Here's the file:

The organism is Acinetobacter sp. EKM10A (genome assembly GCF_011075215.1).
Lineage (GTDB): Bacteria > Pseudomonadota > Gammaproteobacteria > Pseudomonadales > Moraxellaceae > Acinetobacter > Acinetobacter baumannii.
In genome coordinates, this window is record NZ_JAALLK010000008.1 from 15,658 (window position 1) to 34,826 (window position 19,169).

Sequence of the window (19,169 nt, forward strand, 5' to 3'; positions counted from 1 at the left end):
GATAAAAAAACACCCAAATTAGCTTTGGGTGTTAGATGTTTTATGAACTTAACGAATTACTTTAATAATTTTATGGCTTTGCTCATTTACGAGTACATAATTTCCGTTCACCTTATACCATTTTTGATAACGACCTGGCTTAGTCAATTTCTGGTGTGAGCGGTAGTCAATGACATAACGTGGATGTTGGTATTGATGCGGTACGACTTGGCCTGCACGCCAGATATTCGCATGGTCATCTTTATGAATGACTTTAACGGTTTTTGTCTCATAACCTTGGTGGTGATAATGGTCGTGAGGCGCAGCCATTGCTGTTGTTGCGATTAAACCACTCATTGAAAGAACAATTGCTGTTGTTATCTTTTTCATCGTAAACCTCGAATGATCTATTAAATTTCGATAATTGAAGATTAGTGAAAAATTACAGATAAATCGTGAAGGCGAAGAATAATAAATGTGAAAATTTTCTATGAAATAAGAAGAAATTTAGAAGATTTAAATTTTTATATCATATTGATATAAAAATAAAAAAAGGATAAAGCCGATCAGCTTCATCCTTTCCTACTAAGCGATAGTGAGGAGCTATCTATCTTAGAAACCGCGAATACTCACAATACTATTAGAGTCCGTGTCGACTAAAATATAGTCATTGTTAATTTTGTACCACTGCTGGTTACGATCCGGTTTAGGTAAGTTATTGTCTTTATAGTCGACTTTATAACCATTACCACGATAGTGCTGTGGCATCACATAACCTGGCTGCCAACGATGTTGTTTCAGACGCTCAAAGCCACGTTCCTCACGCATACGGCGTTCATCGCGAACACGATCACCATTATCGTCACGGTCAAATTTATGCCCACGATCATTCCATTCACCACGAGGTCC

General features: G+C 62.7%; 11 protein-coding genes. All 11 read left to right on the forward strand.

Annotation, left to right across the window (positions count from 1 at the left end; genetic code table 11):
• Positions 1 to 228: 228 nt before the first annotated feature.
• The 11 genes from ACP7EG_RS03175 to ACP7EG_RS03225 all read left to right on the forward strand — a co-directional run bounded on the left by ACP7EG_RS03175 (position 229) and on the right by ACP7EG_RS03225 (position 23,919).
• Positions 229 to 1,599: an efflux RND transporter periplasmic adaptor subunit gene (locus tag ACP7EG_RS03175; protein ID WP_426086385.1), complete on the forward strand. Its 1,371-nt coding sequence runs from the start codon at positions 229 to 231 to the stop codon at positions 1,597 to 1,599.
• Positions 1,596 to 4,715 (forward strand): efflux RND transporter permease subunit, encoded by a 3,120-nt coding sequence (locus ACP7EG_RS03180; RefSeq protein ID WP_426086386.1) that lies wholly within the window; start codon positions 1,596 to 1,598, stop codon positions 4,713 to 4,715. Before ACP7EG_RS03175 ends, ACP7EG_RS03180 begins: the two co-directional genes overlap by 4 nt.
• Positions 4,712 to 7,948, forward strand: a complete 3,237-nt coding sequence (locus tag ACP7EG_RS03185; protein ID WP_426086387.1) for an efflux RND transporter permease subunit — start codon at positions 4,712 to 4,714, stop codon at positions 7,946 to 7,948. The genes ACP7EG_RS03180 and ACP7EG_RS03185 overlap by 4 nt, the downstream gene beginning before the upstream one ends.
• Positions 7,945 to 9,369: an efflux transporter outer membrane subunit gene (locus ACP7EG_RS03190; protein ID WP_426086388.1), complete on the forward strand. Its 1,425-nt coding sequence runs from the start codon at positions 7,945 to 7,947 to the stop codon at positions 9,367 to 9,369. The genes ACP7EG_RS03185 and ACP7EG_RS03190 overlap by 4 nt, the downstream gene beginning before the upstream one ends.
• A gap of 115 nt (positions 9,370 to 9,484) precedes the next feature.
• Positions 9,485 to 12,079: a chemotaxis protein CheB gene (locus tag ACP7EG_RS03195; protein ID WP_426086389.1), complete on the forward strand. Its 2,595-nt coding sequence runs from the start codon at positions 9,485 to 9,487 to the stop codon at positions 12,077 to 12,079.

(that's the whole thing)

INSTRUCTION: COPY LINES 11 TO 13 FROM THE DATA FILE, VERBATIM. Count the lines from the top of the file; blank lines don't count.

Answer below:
• Positions 1,596 to 4,715 (forward strand): efflux RND transporter permease subunit, encoded by a 3,120-nt coding sequence (locus ACP7EG_RS03180; RefSeq protein ID WP_426086386.1) that lies wholly within the window; start codon positions 1,596 to 1,598, stop codon positions 4,713 to 4,715. Before ACP7EG_RS03175 ends, ACP7EG_RS03180 begins: the two co-directional genes overlap by 4 nt.
• Positions 4,712 to 7,948, forward strand: a complete 3,237-nt coding sequence (locus tag ACP7EG_RS03185; protein ID WP_426086387.1) for an efflux RND transporter permease subunit — start codon at positions 4,712 to 4,714, stop codon at positions 7,946 to 7,948. The genes ACP7EG_RS03180 and ACP7EG_RS03185 overlap by 4 nt, the downstream gene beginning before the upstream one ends.
• Positions 7,945 to 9,369: an efflux transporter outer membrane subunit gene (locus ACP7EG_RS03190; protein ID WP_426086388.1), complete on the forward strand. Its 1,425-nt coding sequence runs from the start codon at positions 7,945 to 7,947 to the stop codon at positions 9,367 to 9,369. The genes ACP7EG_RS03185 and ACP7EG_RS03190 overlap by 4 nt, the downstream gene beginning before the upstream one ends.